Martin Dysart (Michael Kramer) is a child psychiatrist going through the motions of what he calls “career menopause,” when his good friend Hesther Salomon, (Kathleen Akerley), a court magistrate, brings him the troubling case of a teenage boy who violently blinded six horses. As Dysart tries to unravel the complex motivations and psychology of young Alan Strang (Ross Destiche,) the older man becomes more and more fascinated with the boy’s passions, problems, and his religious devotion to the horses he eventually brutalized.
It has been a while since I have been to a Constellation show, but their 2011 Ramayana remains one of my favorite theatre experiences in my time in DC. So I was intrigued to see what the company would do with Equus, a show I have always thought of as very talky and very British and not so full of the “visual spectacle, music and movement” on which Constellation Theatre Company pride themselves.
Happily, I was proven very wrong. This production of Equus is a dark and beautiful spectacle of beautifully-choreographed movement (by Mark Jaster), and effective and engrossing sound design and music (Palmer Hefferan.) Staged on a gorgeous, alley style (audience on both sides!) set by A.J. Guban with intricately-detailed costumes by Erik Teague, the piece manages to be both epic and intensely personal.
It is in the moments that the play is less concrete that the production really shines; the scenes between Kramer and Destiche, where Dysart is trying to pull and push Strang into revealing the twisted details of his recent past, are compelling, and the scenes in which Strang relives his past with the Horseman (Ryan Tumulty), his friend Jill (Emily Kester), and his father (Michael Tolaydo) are a wonderful combination of the concrete and the fantastic.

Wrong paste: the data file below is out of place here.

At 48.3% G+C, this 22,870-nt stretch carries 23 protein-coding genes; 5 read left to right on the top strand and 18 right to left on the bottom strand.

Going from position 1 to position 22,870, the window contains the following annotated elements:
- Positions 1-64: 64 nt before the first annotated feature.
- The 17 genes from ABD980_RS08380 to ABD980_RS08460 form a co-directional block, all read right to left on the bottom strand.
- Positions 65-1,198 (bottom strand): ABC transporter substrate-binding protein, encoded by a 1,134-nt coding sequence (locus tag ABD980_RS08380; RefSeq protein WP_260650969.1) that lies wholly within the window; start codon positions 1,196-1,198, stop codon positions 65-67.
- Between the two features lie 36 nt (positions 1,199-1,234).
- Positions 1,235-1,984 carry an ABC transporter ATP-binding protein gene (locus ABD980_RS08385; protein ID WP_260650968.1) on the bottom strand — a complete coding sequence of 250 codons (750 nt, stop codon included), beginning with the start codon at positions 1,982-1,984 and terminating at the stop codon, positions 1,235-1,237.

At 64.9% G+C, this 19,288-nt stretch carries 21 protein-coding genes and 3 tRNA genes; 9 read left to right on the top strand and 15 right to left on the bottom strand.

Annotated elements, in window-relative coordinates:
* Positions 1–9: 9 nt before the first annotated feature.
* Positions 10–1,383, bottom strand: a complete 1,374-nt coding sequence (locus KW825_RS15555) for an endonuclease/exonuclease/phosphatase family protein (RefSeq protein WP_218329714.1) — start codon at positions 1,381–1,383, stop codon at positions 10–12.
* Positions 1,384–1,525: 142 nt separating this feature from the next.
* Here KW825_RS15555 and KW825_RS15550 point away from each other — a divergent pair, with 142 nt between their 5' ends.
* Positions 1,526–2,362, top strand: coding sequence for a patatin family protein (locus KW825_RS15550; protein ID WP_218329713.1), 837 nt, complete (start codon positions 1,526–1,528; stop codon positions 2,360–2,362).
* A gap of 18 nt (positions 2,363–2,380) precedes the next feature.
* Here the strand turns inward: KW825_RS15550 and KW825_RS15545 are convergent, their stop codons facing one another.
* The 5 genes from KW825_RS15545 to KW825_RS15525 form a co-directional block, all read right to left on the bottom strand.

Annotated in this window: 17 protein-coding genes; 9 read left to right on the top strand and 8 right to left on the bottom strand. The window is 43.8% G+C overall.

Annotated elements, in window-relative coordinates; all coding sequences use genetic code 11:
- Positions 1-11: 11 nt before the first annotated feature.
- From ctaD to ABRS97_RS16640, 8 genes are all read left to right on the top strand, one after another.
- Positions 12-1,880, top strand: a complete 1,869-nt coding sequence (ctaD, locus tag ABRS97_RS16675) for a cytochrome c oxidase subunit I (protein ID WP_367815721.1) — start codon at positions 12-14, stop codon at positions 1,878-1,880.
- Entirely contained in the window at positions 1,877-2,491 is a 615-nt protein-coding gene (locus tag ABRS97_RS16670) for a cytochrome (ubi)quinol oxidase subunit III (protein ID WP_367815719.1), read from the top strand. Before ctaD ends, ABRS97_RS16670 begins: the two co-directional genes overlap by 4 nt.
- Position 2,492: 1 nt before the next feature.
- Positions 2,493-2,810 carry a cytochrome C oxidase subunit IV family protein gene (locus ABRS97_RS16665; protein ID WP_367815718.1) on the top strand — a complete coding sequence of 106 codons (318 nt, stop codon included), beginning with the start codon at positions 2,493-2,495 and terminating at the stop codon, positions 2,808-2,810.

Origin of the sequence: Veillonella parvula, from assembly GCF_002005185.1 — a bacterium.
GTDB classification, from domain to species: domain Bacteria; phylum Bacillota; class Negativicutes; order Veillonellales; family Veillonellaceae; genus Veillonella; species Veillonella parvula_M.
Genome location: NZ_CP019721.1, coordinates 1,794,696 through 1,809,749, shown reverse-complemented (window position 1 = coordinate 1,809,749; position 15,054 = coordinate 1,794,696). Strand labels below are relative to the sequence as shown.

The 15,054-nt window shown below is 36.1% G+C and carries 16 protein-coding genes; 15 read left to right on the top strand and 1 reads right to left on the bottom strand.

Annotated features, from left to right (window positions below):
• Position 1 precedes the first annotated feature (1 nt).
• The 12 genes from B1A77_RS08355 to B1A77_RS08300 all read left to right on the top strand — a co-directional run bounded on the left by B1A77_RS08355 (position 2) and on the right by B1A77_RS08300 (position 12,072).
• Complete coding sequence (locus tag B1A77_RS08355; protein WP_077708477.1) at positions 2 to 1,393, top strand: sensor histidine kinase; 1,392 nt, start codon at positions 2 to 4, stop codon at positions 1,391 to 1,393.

January 13- February 14, 2016
1835 14th Street, NW
Washington, DC 20009
1 hour, 45 minutes with 1 intermission
Tickets: $20 – $45
Thursdays thru Sundays
Check for discounts
However, it is the scenes that are less spectacular, scenes in living rooms and offices, or when Dysart directly addresses the audience, that the production falls a little flat. One exception to this are the scenes between Dysart and Hesther Salomon, which manage to give a lovely depth to both characters outside their relationship with Alan Strang.
Special praise should be given to the members of the Horse Ensemble: Tori Bertocci, Gwen Grastorf, Ashley Ivey, Ryan Alan Jones, Emily Whitworth, and Ryan Tumulty. The intense choreography of their movement and the sounds they create are a stunning asset to the production, helping to bring the audience closer to the danger and excitement of Alan’s relationship with Equus, his horse god.
While not necessarily sheer perfection, the highest highs of this production make up for the low points that really aren’t all that low. Committed performances and masterful design make Constellation Theatre Company’s Equus well worth seeing.
Equus by Peter Shaffer . Directed by Amber McGinnis Jackson . Featuring Michael Kramer, Karina Hilleard, Kathleen Akerley, Ross Destiche, Michael Tolaydo, Laureen E. Smith, Ryan Tumulty, Colin Smith, Emily Kester, Tori Bertocci, Gwen Grastorf, Ashley Ivey, Ryan Alan Jones, and Emily Whitworth . Set and Lightening Design: A.J. Guban . Sound Design and Composition: Palmer Hefferan . Costume Design: Erik Teauge . Properties Design: Lauren Klamm . Movement Consultation: Mark Jaster . Dialect Coaching: Elizabeth van den Berg . Stage Manager: Cheryl Ann Gnerlich. Produced by Constellation Theatre Company. Reviewed by Jessica Pearson.